MTB 2019: Get Out Ahead of the Pack with a Binding Ruling from CBP

What was one of the biggest challenges faced by petitioners in the 2016-2017 Miscellaneous Tariff Bill (MTB) petition process?

It was getting an accurate merchandise classification under the Harmonized Tariff Schedule of the United States (HTSUS).

Merchandise classification is one of the more complicated, but critically important, aspects of submitting a petition for a duty suspension or reduction under the MTB petition process, which is administered by the U.S. International Trade Commission (USITC) in accordance with the American Manufacturing Competitiveness Act of 2016.  Almost 700 (28 percent!) of the petitions listed in the Commission’s final 2017 report were not recommended to Congress for inclusion in an MTB — many of these due to issues regarding classification and the ability of U.S. Customs and Border Protection (CBP) to administer the provision.

How can you avoid this problem in the upcoming MTB cycle?  By getting an early start.

CBP is responsible for administering the HTSUS.  Knowing your merchandise is correctly classified is a vital step in achieving a successful MTB petition filing.

CBP recommends that prospective petitioners research the HTSUS classification of their merchandise and consider requesting a binding ruling from Customs before submitting a request for a duty suspension or reduction.  To do this:

  • Use the Customs Rulings Online Search Service (CROSS) at https://rulings.cbp.gov/home to research the classification of your merchandise.  The correct HTSUS classification of many items can be found there.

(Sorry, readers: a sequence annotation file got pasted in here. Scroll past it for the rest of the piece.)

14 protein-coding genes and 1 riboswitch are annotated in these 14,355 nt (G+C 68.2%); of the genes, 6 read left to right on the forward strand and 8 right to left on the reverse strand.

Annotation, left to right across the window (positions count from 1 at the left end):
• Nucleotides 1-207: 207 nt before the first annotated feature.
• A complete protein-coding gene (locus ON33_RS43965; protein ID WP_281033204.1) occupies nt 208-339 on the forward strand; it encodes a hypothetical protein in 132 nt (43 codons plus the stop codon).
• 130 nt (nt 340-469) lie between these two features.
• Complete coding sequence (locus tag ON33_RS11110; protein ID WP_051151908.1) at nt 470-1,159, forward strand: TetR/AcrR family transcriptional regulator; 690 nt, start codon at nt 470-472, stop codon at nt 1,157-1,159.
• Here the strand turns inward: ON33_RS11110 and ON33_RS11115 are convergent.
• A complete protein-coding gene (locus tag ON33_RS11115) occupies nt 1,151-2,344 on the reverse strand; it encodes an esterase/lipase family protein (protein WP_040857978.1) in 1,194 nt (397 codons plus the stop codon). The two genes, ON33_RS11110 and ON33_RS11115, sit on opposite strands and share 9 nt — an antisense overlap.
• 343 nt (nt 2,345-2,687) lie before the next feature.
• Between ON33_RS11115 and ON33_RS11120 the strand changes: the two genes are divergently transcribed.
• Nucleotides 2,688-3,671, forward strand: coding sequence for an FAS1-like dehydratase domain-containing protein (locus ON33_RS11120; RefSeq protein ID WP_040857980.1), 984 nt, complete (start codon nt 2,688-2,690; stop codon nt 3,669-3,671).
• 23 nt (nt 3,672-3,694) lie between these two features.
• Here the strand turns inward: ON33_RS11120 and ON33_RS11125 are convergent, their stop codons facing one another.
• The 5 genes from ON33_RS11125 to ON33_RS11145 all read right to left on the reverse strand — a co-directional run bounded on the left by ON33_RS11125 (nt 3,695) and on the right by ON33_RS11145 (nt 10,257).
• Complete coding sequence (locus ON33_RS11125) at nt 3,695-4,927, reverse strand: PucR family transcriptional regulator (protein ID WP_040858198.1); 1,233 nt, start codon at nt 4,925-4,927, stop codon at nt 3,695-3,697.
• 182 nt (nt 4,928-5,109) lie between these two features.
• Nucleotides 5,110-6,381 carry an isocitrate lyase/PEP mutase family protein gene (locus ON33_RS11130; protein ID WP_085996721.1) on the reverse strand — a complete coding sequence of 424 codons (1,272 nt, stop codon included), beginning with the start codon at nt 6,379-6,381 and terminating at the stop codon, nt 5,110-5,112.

• If your merchandise is not described in any ruling on CROSS, you may submit a request for a binding ruling, along with any information required for this determination, to CBP’s National Commodities Specialist Division (NCSD).  CBP advises that requests are best made electronically via CBP’s website (https://apps.cbp.gov/erulings/index.asp) or in writing at:

Director, National Commodity Specialist Division
U.S. Customs and Border Protection
201 Varick Street, Suite 501
New York, NY 10014
ATTN: Binding Ruling Request

Issuing a binding ruling can take up to 30 days if all of the necessary information is submitted with the request, so don’t put this off if you know you are going to submit a petition requesting a duty suspension or reduction under the MTB process this Fall.  A little advance preparation now will make your submission experience a lot smoother when the USITC petition process begins!